Widow of fallen officer remembers her 'knight in shining armor'

Published: Sunday, Feb. 2 2014 3:45 p.m. MST

Nanette Wride, wife of fallen Utah County Sgt. Cory Wride, has a laugh about how she and Cory met while sitting with her sons Shea Wride (top left), Tyesun Wride (top center), Nathan Mohler (top right) and Chance Wride (left) at their home on Sunday, February 2, 2014.

Matt Gade, Deseret News

BENJAMIN — Cory and Nanette Wride were married just three months after meeting.

For Nanette, who had been married previously, meeting Cory was something out of a fairy tale.

"You know how all girls want to have that prince that comes and saves them? That knight in shining armor? Well, he was mine, literally," she said.

Cory Wride was Nanette's prince. And Nanette "was his queen and he treated her as such," said Kathy Wride, Cory's mother.

"He had such an eloquent way with words. He would leave me notes. I'd wake up, he'd be gone to work, and there would be a note on his pillow, and of course his side of the bed would be made because he was such a neat freak, but he would leave me notes.

"And they were wonderful, they were beautiful letters. I still have all of them," said Nanette, speaking with the Deseret News and KSL Sunday night, hours before a candlelight vigil was held to remember and celebrate the life of the fallen 44-year-old sheriff's sergeant.

"He would bring me flowers. And it wasn't like one or two, it was dozens every week. I was always on his mind. He would call me seven or eight times a day," recalled Nanette Wride.

Cory Wride was a quiet country boy and a gentleman who lived for his family, for helping others, and who preferred to lead by example rather than words. He was gunned down Thursday in his patrol car after stopping to help a motorist, an altercation that would lead to injuries to a second law enforcement officer and the death of the suspect.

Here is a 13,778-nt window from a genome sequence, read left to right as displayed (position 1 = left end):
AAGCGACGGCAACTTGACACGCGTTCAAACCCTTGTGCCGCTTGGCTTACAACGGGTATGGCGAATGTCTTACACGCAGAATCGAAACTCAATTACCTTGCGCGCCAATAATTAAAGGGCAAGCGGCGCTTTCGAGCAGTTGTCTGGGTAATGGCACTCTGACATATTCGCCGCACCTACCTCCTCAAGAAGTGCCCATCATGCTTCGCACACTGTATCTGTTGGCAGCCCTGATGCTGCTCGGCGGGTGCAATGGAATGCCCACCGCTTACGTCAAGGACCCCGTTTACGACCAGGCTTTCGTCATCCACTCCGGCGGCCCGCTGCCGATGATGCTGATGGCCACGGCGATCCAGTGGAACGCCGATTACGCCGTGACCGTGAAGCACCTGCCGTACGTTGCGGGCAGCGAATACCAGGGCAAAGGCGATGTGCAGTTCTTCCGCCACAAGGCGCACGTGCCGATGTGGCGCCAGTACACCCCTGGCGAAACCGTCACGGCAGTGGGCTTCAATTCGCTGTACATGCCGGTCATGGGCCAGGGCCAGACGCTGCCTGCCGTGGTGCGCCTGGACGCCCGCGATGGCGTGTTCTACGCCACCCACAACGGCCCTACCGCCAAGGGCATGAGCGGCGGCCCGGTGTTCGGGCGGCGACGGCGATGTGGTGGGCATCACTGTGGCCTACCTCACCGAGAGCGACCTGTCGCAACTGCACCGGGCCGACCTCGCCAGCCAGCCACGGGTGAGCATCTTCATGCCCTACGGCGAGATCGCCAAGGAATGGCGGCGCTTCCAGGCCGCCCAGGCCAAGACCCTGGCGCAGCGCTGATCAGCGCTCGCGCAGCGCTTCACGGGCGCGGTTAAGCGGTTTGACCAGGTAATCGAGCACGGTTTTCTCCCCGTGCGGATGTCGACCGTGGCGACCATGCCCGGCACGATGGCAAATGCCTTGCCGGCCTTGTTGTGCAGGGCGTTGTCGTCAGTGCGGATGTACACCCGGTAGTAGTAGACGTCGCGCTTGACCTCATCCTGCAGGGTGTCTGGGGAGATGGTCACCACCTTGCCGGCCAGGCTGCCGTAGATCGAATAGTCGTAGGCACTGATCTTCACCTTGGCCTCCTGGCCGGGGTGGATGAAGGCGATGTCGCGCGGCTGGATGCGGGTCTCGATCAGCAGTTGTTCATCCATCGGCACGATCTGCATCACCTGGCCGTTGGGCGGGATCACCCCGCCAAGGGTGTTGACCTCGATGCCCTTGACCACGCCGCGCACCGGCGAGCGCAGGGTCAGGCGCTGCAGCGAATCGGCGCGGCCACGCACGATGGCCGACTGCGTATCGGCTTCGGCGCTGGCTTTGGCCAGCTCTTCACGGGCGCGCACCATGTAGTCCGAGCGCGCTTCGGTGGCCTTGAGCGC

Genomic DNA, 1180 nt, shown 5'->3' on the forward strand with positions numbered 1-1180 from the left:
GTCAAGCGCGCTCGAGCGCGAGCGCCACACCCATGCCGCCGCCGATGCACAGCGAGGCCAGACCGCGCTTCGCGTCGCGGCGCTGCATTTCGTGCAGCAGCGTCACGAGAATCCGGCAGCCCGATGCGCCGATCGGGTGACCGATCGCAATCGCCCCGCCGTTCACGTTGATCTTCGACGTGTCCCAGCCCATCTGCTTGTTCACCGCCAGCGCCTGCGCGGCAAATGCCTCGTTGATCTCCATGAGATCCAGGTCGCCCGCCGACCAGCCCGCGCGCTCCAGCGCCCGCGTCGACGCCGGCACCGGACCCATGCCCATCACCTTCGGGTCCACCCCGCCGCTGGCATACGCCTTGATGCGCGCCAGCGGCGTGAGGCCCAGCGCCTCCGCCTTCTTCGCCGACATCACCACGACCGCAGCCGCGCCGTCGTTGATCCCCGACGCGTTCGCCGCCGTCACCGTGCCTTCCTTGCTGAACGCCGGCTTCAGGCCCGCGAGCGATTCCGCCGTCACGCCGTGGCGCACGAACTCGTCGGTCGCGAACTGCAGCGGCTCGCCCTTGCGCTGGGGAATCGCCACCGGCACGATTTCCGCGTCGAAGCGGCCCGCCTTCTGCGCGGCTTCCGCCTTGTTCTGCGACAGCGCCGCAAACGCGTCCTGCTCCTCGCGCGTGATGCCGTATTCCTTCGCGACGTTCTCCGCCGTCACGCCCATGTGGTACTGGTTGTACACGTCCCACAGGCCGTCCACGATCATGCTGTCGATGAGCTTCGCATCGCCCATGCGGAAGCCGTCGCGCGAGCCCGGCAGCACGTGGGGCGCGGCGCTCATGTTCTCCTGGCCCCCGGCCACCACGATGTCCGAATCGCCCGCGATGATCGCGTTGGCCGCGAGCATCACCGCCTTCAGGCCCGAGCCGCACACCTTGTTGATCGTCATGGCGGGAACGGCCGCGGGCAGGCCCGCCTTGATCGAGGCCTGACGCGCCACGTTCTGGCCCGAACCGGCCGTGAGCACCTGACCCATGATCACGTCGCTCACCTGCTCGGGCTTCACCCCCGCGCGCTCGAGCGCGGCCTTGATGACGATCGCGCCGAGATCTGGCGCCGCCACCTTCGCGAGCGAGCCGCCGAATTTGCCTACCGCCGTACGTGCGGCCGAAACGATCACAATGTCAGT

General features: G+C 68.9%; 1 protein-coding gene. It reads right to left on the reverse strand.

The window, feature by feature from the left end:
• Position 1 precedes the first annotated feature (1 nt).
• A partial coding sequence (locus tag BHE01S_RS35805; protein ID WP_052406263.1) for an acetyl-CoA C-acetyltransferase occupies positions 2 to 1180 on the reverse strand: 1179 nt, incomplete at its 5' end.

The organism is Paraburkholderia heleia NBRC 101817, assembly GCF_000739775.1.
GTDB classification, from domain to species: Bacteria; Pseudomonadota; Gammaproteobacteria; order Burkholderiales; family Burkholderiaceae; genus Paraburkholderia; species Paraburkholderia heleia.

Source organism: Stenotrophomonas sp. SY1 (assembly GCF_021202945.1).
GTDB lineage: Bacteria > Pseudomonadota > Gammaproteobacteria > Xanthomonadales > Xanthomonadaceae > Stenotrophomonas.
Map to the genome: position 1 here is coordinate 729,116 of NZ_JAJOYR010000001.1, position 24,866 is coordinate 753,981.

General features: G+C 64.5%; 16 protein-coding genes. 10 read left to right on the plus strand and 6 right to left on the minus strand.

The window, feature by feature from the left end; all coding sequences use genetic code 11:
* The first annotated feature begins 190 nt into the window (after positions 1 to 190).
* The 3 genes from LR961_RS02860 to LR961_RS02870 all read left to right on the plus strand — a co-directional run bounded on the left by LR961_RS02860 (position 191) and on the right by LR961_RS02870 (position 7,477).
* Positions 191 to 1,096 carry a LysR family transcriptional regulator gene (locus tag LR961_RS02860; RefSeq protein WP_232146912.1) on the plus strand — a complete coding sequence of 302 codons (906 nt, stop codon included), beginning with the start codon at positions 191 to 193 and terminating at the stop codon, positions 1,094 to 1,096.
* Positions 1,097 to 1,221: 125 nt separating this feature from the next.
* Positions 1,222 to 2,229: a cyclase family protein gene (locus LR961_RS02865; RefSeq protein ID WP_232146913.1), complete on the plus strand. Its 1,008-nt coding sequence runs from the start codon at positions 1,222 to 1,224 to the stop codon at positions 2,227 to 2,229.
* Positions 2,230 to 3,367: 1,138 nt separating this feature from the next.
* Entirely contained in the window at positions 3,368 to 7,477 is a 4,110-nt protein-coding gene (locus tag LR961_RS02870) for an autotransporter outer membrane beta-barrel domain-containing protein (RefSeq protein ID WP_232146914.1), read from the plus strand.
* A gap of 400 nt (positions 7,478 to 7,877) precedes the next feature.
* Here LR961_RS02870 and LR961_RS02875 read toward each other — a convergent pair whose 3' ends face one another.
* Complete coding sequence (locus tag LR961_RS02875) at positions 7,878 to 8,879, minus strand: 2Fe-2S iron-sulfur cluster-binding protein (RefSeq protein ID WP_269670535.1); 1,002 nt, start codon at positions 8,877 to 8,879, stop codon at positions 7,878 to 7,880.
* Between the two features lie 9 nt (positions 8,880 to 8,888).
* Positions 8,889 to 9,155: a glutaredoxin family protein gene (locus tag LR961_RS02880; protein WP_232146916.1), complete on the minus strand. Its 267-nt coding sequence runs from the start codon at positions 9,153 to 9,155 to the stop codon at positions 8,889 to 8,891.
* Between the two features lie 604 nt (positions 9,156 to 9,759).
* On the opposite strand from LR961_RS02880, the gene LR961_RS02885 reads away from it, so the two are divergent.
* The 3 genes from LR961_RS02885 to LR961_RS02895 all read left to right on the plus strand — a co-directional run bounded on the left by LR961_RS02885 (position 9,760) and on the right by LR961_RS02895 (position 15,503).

Cory Wride's family gathered Sunday morning and evening to talk about this husband, father and son, a man whose legacy is defined by integrity.

"There were three things that were important to Cory," his father, Blake Wride, said Sunday. "The important things in life for Cory were his family, his faith and serving other people. That was what he was about. He did it well, but he did it quietly. There is no place that he'd rather be than home with his family. He cherished that, just to hang out and be there."

Said his mother: "He was very much a person who lived the kind of a life that any mom would be proud of. He was tender and kind and gentle. The most important thing in his life was his family, his wife and his children," she said.

An 18-year love affair

Cory, who loved the outdoors, lived with his wife in the farming and ranching community of Benjamin. At their house Sunday night, American flags lined the front of their property and little flags lined his walkway. A Utah County sheriff's deputy stood by out front in honor of their fallen brother. A deputy will remain there until his funeral on Wednesday.

Surrounded by family members, Nanette Wride clinched a tissue in one hand and tightly held onto Cory's badge in the other as she spoke. It was the badge he was wearing the day he was killed.

Cory Wride was a romantic, Nanette joyfully recalled. He proposed to her during a horse carriage ride around Temple Square in Salt Lake City and the courting never stopped.

"It was always like that for 18 years of marriage. It was a mad love affair. We were probably grossing people out because we were mushy all the time," she laughed. "You can't be married to better than that. Seriously. The most wonderful man in the world."

As Nanette Wride was picking up items around her house on the day of the shooting, she found a glass of dry Jello mix hidden behind a picture. It was one of Cory's favorite treats, to dip his finger in the Jello powder and suck on it as he was walking through the house. Like his badge, the glass is now a memory that she keeps close by.

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